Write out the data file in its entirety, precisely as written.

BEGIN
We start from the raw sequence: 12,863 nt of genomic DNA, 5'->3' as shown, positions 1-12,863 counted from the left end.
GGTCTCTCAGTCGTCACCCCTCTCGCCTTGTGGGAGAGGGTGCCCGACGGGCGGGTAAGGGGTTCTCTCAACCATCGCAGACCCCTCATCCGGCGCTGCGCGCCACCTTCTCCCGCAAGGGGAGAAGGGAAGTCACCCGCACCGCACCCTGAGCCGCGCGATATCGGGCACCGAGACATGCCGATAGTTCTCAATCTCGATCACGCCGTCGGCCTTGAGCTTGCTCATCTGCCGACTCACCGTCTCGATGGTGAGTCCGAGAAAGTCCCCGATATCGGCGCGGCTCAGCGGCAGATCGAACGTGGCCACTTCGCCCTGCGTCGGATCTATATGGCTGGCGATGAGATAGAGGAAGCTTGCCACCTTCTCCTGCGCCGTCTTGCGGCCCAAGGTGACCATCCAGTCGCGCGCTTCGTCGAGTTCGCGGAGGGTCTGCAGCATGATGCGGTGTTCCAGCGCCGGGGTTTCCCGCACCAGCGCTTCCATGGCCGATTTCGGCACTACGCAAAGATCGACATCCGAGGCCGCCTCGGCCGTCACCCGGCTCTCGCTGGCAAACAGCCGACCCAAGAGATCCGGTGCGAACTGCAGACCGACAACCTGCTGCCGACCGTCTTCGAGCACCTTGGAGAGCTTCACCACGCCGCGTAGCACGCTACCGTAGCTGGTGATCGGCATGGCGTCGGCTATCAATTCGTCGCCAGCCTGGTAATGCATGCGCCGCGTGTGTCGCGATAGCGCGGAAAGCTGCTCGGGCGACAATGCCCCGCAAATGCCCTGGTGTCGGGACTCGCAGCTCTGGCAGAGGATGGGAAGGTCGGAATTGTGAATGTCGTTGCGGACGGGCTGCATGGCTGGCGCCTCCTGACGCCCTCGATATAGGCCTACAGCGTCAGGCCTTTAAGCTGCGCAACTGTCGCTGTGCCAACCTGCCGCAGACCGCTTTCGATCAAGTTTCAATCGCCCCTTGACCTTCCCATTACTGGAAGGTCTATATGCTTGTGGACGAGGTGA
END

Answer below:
We start from the raw sequence: 12,863 nt of genomic DNA, 5'->3' as shown, positions 1-12,863 counted from the left end.
GGTCTCTCAGTCGTCACCCCTCTCGCCTTGTGGGAGAGGGTGCCCGACGGGCGGGTAAGGGGTTCTCTCAACCATCGCAGACCCCTCATCCGGCGCTGCGCGCCACCTTCTCCCGCAAGGGGAGAAGGGAAGTCACCCGCACCGCACCCTGAGCCGCGCGATATCGGGCACCGAGACATGCCGATAGTTCTCAATCTCGATCACGCCGTCGGCCTTGAGCTTGCTCATCTGCCGACTCACCGTCTCGATGGTGAGTCCGAGAAAGTCCCCGATATCGGCGCGGCTCAGCGGCAGATCGAACGTGGCCACTTCGCCCTGCGTCGGATCTATATGGCTGGCGATGAGATAGAGGAAGCTTGCCACCTTCTCCTGCGCCGTCTTGCGGCCCAAGGTGACCATCCAGTCGCGCGCTTCGTCGAGTTCGCGGAGGGTCTGCAGCATGATGCGGTGTTCCAGCGCCGGGGTTTCCCGCACCAGCGCTTCCATGGCCGATTTCGGCACTACGCAAAGATCGACATCCGAGGCCGCCTCGGCCGTCACCCGGCTCTCGCTGGCAAACAGCCGACCCAAGAGATCCGGTGCGAACTGCAGACCGACAACCTGCTGCCGACCGTCTTCGAGCACCTTGGAGAGCTTCACCACGCCGCGTAGCACGCTACCGTAGCTGGTGATCGGCATGGCGTCGGCTATCAATTCGTCGCCAGCCTGGTAATGCATGCGCCGCGTGTGTCGCGATAGCGCGGAAAGCTGCTCGGGCGACAATGCCCCGCAAATGCCCTGGTGTCGGGACTCGCAGCTCTGGCAGAGGATGGGAAGGTCGGAATTGTGAATGTCGTTGCGGACGGGCTGCATGGCTGGCGCCTCCTGACGCCCTCGATATAGGCCTACAGCGTCAGGCCTTTAAGCTGCGCAACTGTCGCTGTGCCAACCTGCCGCAGACCGCTTTCGATCAAGTTTCAATCGCCCCTTGACCTTCCCATTACTGGAAGGTCTATATGCTTGTGGACGAGGTGA